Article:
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Image result for wheat bread wikipedia Low gluten or gluten-free diets are a necessity for those suffering from Celiac disease or who are gluten intolerant. But low gluten diets are also followed by many people who do not have these diseases simply because they think it may be healthier for them. But is it healthier? Two recent studies raise health concerns about low gluten or gluten-free dietsGluten is a protein found in wheat, rye and barley.

The first study found that people who eat a low gluten or gluten-free diet are at risk for increased exposure to arsenic and mercury (which are toxic metals that can lead to cardiovascular disease, cancer and neurological effects). This is because gluten-free products often contain rice flour, which is used as a substitute for wheat. Rice is known to bioaccumulate certain toxic metals, including arsenic and mercury from fertilizers, soil, or water. People who reported eating gluten-free had higher concentrations of arsenic in their urine, and mercury in their blood, than those who did not. The arsenic levels were almost twice as high for people eating a gluten-free diet, and mercury levels were 70 percent higher. Unfortunately the U.S. does not have regulations for arsenic exposure in foods (but Europe does).

The second study found that a low-gluten diet may  raise the risk of type 2 diabetes. Diets higher in gluten were associated with a lower risk of developing type 2 diabetes. In the study, those who ate less gluten also tended to eat less cereal fiber which is known to be protective against developing type 2 diabetes.

From Science Daily: Gluten-free diet may increase risk of arsenic, mercury exposure

People who eat a gluten-free diet may be at risk for increased exposure to arsenic and mercury -- toxic metals that can lead to cardiovascular disease, cancer and neurological effects, according to a report in the journal Epidemiology. Gluten-free diets have become popular in the U.S., although less than 1 percent of Americans have been diagnosed with celiac disease -- an out-of-control immune response to gluten, a protein found in wheat, rye and barley. A gluten-free diet is recommended for people with celiac disease, but others often say they prefer eating gluten-free because it reduces inflammation -- a claim that has not been scientifically proven. In 2015, one-quarter of Americans reported eating gluten-free, a 67 percent increase from 2013.

They found 73 participants who reported eating a gluten-free diet among the 7,471 who completed the survey, between 2009 and 2014. Participants ranged in age from 6 to 80 years old. People who reported eating gluten-free had higher concentrations of arsenic in their urine, and mercury in their blood, than those who did not. The arsenic levels were almost twice as high for people eating a gluten-free diet, and mercury levels were 70 percent higher.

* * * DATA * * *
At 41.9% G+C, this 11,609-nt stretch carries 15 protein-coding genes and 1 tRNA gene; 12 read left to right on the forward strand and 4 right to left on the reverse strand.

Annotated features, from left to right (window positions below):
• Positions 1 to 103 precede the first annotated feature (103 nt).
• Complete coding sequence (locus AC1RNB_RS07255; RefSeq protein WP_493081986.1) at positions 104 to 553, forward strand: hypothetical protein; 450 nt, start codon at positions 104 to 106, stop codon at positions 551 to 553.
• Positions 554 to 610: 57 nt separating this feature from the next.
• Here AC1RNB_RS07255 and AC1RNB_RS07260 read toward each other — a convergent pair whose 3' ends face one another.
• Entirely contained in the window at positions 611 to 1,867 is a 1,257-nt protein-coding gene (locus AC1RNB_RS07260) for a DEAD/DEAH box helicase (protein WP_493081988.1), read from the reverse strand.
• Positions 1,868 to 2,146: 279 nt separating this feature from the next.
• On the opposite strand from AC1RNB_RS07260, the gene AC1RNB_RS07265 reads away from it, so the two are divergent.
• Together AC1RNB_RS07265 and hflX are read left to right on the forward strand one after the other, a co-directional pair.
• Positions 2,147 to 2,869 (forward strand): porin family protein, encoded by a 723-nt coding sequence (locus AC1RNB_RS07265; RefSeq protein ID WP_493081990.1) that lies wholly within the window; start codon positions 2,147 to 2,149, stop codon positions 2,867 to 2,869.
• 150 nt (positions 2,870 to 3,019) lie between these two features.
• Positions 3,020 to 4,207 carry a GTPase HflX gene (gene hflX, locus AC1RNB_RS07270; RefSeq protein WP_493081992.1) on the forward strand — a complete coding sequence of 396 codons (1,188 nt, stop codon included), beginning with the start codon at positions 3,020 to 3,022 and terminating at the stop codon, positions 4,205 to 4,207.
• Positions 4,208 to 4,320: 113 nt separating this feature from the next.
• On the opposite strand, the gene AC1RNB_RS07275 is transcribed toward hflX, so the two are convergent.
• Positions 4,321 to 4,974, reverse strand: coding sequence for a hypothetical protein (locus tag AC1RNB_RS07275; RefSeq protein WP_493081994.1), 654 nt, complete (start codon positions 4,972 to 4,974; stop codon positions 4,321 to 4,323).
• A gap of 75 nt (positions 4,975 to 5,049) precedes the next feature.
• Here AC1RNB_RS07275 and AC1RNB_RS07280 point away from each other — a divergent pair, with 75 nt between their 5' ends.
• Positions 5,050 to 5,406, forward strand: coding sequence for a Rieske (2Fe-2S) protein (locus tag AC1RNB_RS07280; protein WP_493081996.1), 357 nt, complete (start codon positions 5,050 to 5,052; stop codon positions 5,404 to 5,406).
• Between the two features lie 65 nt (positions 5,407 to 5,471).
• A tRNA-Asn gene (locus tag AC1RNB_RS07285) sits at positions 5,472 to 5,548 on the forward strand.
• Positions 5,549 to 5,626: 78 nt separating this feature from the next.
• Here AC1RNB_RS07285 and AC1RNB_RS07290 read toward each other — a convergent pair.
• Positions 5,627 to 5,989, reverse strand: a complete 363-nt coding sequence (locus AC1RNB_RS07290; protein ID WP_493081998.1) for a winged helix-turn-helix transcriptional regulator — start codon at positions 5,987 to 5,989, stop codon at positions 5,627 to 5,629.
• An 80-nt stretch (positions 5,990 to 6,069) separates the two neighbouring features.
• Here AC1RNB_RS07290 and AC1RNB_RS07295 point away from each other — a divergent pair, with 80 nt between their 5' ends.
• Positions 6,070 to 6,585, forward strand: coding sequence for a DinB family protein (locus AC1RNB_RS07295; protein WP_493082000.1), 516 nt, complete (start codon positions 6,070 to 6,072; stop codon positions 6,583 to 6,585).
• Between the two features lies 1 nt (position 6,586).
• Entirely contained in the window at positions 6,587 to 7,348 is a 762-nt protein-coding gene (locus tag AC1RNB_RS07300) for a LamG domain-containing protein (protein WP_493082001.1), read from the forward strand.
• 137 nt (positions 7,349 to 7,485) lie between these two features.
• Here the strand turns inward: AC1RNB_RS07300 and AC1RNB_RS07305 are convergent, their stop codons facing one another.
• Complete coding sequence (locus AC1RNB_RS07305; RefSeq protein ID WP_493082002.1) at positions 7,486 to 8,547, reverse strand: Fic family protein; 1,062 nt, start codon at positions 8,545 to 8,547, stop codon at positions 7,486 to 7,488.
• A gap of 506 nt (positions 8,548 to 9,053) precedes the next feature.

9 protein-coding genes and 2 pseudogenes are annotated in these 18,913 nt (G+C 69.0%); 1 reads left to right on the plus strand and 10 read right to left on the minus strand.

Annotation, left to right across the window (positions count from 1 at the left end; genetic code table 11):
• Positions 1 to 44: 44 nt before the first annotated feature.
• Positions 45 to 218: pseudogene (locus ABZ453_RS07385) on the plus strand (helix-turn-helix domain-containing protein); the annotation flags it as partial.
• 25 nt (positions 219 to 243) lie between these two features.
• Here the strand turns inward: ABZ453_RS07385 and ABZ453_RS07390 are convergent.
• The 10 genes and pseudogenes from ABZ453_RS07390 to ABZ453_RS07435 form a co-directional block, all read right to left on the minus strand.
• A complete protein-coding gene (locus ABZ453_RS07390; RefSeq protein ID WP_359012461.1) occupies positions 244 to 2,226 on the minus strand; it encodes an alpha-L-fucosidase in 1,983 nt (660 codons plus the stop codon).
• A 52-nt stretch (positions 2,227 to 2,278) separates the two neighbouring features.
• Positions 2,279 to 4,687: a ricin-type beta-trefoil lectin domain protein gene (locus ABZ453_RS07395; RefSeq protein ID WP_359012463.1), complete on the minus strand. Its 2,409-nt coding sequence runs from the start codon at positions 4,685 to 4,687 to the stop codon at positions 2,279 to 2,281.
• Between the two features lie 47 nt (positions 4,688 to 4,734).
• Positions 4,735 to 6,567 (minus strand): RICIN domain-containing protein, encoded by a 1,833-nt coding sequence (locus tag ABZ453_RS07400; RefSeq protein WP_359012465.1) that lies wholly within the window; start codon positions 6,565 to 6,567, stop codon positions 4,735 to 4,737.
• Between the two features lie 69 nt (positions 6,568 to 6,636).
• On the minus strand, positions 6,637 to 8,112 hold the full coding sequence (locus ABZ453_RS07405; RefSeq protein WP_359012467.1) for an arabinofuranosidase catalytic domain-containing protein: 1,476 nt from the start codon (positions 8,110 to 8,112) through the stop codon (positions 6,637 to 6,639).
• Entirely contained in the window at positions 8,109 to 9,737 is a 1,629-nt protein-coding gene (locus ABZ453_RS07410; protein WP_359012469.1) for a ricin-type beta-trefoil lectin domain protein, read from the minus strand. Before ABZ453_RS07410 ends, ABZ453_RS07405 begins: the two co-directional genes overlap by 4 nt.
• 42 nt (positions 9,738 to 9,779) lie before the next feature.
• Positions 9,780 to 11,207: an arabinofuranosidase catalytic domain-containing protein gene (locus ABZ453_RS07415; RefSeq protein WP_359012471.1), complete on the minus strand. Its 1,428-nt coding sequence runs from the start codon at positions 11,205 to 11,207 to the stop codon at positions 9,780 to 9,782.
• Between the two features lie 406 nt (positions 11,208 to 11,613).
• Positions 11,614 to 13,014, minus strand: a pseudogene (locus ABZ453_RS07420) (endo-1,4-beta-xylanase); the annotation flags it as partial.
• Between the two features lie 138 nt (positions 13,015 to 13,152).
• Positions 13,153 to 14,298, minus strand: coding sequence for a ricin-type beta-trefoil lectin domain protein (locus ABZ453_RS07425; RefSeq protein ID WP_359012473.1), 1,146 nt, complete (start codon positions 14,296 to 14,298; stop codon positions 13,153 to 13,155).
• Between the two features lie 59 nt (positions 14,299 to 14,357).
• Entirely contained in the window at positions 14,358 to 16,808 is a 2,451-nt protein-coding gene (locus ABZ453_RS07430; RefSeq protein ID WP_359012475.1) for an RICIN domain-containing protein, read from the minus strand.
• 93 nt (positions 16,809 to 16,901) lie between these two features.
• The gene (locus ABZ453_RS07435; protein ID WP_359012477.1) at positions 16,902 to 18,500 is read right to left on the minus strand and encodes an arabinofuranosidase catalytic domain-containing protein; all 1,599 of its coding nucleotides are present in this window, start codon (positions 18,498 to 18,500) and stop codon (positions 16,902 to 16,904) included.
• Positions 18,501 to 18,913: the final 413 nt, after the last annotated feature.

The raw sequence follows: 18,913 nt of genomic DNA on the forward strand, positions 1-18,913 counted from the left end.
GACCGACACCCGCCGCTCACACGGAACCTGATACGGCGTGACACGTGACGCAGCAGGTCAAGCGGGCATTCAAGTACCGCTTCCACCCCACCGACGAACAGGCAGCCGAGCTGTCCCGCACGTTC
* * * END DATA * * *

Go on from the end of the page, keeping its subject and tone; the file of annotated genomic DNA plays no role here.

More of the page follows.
For Science Daily: Low gluten diets linked to higher risk of type 2 diabetes

Eating more gluten may be associated with a lower risk of developing Type 2 diabetes, according to research presented at the American Heart Association's Epidemiology and Prevention / Lifestyle and Cardiometabolic Health 2017 Scientific Sessions....In this long-term observational study, researchers found that most participants had gluten intake below 12 grams/day, and within this range, those who ate the most gluten had lower Type 2 diabetes risk during thirty years of follow-up. Study participants who ate less gluten also tended to eat less cereal fiber, a known protective factor for Type 2 diabetes development.

After further accounting for the potential effect of cereal fiber, individuals in the highest 20 percent of gluten consumption had a 13 percent lower risk of developing Type 2 diabetes in comparison to those with the lowest daily gluten consumption (approximately fewer than 4 grams).

Finding out that so many of probiotics currently contain traces of gluten is of serious concern to people wishing to avoid gluten in food products, for example those with celiac disease. Too bad the researchers didn't publish the brands.From Science Daily:

Many probiotics are contaminated with traces of gluten

More than half of popular probiotics contain traces of gluten, according to an analysis. Tests on 22 top-selling probiotics revealed that 12 of them (or 55%) had detectable gluten. Gluten is a protein found in wheat, rye, and barley, and patients with celiac disease need to eliminate it from their diet or face pain, bowel symptoms, and an increased risk of cancer.

Probiotics are commonly taken by patients for their theoretical effect in promoting gut health, though evidence of benefits is limited to a few clinical situations. "Many patients with celiac disease take dietary supplements, and probiotics are particularly popular," said Dr. Samantha Nazareth, a gastroenterologist at CUMC and the first author of the study. "We have previously reported that celiac patients who use dietary supplements have more symptoms than non-users, so we decided to test the probiotics for gluten contamination," said Dr. Nazareth.

 Most of the probiotics that tested positive for gluten contained less than 20 parts per million of the protein, and would be considered gluten-free by Food and Drug Administration (FDA) standards. However, four of the brands (18% of the total) contained in excess of that amount.

More than half of the 22 probiotics were labeled gluten-free, but this had no bearing on whether or not traces of gluten were present. Two probiotics that did not meet FDA standards carried the label.It is uncertain whether these trace amounts of gluten could cause symptoms or otherwise harm patients with celiac disease.